Biology and Philosophy 4 (2):131 (1989)

In this essay I defend functional explanations in sociobiology against the charge that they are exercises in speculative story-telling. I distinguish proximate and ultimate biological functions, and discuss their role in functional explanations. I characterize functional explanations as a kind of "consequence explanation", and argue that sociobiologists need to justify a "functional fact" in addition to a "consequence law". Two methods used to supply evidence for functional hypotheses, the technique of optimality analyses and the comparative method, are discussed and illustrated with examples. I argue that adequate evidence for hypothesis about the function of a trait can be provided by the method of comparison, but not by optimality analyses. The comparative method contains an inductive phase that provides independent warrant for, and so serves to establish the high probability of, functional hypotheses. Independent warrant cannot be provided by optimality analyses alone: the model-building approach itself mandates the sacrifice of the truth of a hypothesis to its predictive power. I conclude that while the sociobiologist may wish to employ the optimality analysis as a heuristic strategy, reliable functional explanations are better sought through the use of the comparative method.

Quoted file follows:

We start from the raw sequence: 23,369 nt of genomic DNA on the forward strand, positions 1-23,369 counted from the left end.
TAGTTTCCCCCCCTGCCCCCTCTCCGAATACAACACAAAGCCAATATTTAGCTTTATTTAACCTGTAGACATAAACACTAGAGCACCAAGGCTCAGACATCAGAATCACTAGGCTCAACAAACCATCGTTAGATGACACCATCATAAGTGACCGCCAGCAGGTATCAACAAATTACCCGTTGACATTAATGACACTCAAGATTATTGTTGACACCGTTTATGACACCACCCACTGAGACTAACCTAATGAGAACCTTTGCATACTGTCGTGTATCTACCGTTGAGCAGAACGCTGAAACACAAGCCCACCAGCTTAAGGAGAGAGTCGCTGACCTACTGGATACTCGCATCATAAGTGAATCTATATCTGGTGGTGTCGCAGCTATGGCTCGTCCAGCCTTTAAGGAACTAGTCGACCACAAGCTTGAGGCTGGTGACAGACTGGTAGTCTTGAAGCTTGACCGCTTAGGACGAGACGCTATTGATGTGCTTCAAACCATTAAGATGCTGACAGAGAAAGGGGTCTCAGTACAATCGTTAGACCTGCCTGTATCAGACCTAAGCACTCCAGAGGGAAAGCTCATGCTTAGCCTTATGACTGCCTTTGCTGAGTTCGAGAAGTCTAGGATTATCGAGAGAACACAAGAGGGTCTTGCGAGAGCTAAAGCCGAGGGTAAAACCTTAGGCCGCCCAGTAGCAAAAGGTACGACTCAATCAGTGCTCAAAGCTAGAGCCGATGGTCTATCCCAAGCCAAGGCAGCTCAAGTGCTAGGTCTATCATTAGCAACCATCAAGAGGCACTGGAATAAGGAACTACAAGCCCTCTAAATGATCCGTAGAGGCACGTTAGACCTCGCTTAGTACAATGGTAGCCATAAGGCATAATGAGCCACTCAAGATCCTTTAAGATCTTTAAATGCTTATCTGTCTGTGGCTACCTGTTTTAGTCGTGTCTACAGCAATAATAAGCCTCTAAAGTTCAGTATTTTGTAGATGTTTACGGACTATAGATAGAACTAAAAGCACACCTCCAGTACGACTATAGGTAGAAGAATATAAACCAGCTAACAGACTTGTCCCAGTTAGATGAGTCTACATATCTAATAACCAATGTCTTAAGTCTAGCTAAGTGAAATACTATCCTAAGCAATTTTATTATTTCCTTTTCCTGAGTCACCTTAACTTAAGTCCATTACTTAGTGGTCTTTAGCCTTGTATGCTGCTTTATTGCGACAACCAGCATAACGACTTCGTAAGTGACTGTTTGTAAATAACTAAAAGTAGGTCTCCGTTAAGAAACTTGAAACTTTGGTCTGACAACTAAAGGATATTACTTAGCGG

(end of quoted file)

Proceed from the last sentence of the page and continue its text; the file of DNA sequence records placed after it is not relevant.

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DOI 10.1007/BF00127742
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Functions: Consensus Without Unity.Peter Godfrey-Smith - 1993 - Pacific Philosophical Quarterly 74 (3):196-208.
The Function Debate in Philosophy.Arno Wouters - 2005 - Acta Biotheoretica 53 (2):123-151.
Four Notions of Biological Function.Arno G. Wouters - 2003 - Studies in History and Philosophy of Science Part C: Studies in History and Philosophy of Biological and Biomedical Sciences 34 (4):633-668.
Four Notions of Biological Function.Arno G. Wouters - 2002 - Studies in History and Philosophy of Biological and Biomedical Sciences 34 (4):633-668.

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